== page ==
Byron Richard, NAWG Research and Technology Committee Chairman
As I look outside my farm shop window and witness my second day of rain in as many days, I reflect back to last summer when a scene such as this was non-existent. How quickly things can change; such is the world of agriculture. The difference is that 10 years ago, a year like the drought of 2008 was survivable; in today’s world of high costs, a wreck like 2008 can be the final. I need all the tools at my disposal if I’m going to compete – locally, nationally and globally – in the agriculture industry. That’s why I believe that giving the tool of biotechnology to the wheat industry is so important.
It’s no secret that wheat acres are giving way to corn and soybean acres in my home state. While supply and demand economics is a factor in the shift, technological progress in corn and soybeans is the principle reason that wheat acres are losing the “space race” in North Dakota agriculture. Yield advantages and agronomic advances in competing crops are putting wheat growers like me at a disadvantage, and it’s leaving wheat acres in the dust. The recent announcement of the imminent introduction of drought tolerant corn emphasizes this point.
Certainly we’ve seen agronomic advances in conventional wheat breeding, and I applaud the progress. However, the current wheat breeding structure isn’t enough to overcome the challenges wheat producers face in factors such as non-competitive yields, disease resistance, quality standards and climate tolerance.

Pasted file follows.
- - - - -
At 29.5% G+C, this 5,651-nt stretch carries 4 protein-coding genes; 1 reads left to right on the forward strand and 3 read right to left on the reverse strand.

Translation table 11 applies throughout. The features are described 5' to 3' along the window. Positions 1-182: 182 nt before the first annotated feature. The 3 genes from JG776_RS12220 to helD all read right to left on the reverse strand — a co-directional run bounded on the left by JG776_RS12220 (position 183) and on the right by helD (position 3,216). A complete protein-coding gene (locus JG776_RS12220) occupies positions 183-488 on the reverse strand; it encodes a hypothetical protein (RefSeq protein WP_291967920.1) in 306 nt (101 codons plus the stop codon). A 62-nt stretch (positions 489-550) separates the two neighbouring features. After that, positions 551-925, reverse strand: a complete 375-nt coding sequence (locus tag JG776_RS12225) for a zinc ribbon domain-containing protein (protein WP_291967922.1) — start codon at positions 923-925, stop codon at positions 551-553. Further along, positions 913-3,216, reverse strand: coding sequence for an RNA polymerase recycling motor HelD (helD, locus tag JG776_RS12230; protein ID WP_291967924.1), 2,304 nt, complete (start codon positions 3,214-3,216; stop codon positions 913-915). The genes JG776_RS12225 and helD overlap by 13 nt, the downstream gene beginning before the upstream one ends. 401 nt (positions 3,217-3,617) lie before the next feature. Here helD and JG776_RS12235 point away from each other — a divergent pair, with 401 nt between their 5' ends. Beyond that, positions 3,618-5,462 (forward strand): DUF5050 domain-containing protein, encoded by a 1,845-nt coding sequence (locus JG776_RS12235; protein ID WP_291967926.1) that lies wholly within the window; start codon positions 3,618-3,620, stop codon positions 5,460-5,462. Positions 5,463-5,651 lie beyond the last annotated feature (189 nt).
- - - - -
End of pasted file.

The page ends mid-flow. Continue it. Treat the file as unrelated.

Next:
Public research dollars for wheat research specifically and ag research in general continue to shrink, and shrinking with them is the wheat producer’s ability to grow wheat and remain viable. If wheat producers are asked to feed an ever-growing worldwide population, it is imperative that we be given the tools necessary to keep us competitive. Biotechnology is one of those tools.
Strides in biotech wheat are being made. On a national level, wheat growers across the country have strongly voiced their support for biotech wheat. On an international level, thanks to the hard work of NAWG and other grower groups, we have in place a trilateral statement regarding biotech wheat introduction into the marketplace. The wheat commissions and U.S. Wheat Associates continue their efforts on international market acceptance. The biotech industry is continuing its research efforts on needed biotech traits. Together the wheat industry is moving forward.
Wheat producers can no longer afford last class passage in the commodity parade. We can’t afford stagnant yields, we can’t afford sub-par disease resistance, we can’t afford quality discounts, and we can’t afford another 2008 drought. Wheat producers shouldn’t have to, especially when the tools are in the here and now. We have the tools for increased yields, we have the tools for scab resistance, we have the tools for sprout control, and we have the tools for drought tolerance. Shelving biotechnology that can feed a hungry planet is a disservice to world. The time to act is now!
– Richard is a wheat producer from Belfield, N.D.